Monday, July 13, 2015

Less Meat, More Plants

The Culinary Institute of America has been shifting its dynamic when it comes to food. In 2013, their farm to table concentration was released for students to understand where their food was coming from. This past year, the Applied Food Studies faculty and students have planted an edible garden from the ground up. The ecology of food course has opened the eyes of students by discussing the global food concerns affecting our environment. And the other day, Dr. T Colin Campbell, author of The China Study (based on the Cornell-China-Oxford-Project), reached out and spoke to our students about how the future leaders of the food industry can help our world grow a healthier lifestyle. "It's about a whole food, plant-based diet," Campbell says. 

Photo Credit: Katie Fenton

Dr. Campbell has been working 59 years now to improve worldwide long-term health. His passion with food and science stemmed from working at one of his first jobs: a dairy farm. As a scientific researcher and graduate of Cornell University for Nutrition, Campbell took his degree and background on farm work to find an area of study he was passionate about. From here, he decided to begin researching the links between protein diets and disease. One of his original studies was focused on milk proteins and their affect on human health.

In addition to writing and contributing in five books, Campbell has spoken at conferences and has reached to get his message out to thousands of people. He also teaches at Cornell and participated in his son's new film, Plant Pure Nation.

At the presentation, students learned that there were significant links between eating a protein-based diet and the contraction of various diseases. Some of the diseases that meat eaters were more likely to develop were cancer, Alzheimer's, high cholesterol, heart disease, obesity, Type I & II diabetes and arthritis. "The disease is controlled by nutrition," says Campbell, "bringing it back to food." The Whole Food Plant Based diet also contributes to restoring nutrients that are displaced in protein-based diets. These studies have placed the fate of a healthier planet into the hands of us: the food industry.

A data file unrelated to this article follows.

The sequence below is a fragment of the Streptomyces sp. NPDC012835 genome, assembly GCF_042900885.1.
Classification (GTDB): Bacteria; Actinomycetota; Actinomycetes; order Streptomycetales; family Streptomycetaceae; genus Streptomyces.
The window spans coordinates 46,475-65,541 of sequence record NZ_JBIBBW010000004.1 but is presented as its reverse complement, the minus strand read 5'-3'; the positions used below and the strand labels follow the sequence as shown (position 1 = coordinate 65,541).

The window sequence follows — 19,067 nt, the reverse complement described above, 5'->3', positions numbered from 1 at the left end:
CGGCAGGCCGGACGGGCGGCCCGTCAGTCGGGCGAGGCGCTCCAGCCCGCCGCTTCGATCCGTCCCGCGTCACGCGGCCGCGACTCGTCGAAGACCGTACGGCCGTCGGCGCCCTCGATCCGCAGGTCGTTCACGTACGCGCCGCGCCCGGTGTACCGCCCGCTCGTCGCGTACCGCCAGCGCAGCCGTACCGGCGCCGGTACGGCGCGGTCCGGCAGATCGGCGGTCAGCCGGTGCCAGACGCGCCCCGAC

Photo Credit: Katie Fenton

Campbell says that "[n]utrition is infinitely confusing for the public." In order to make change, we have to start by getting people to listen to the evidence. From here, we can use our food knowledge to create a movement towards the goal of following the Whole Food Plant Based diet. It's our job as future leaders to not only to make people think deeper into what they are eating, but also to enable whole and plant-based foods to be a part of a lifestyle that people will stay hungry for. 

If you'd like to get more involved:

Teach yourself about creating a sustainable WFPB diet:
-Do some research: read books and publications, anything that you can find to educate yourself 
-Take classes involving the WFPB diet
-Keep up with what's going on in the food industry
-Create WFPB recipes 
-Visit local food businesses and see what they've been doing about it
- Follow a WFPB diet (or work towards it)

Educate others on creating a sustainable WFPB diet: 
-Help with growing fresh fruits, vegetables and legumes 
-Spread the word through local events or publications
-Contact local Hudson Valley businesses to get them on board to support the movement
-Get groups to create WFPB meals at local soup kitchens by offering recipe suggestions

Photo Credit: Katie Fenton

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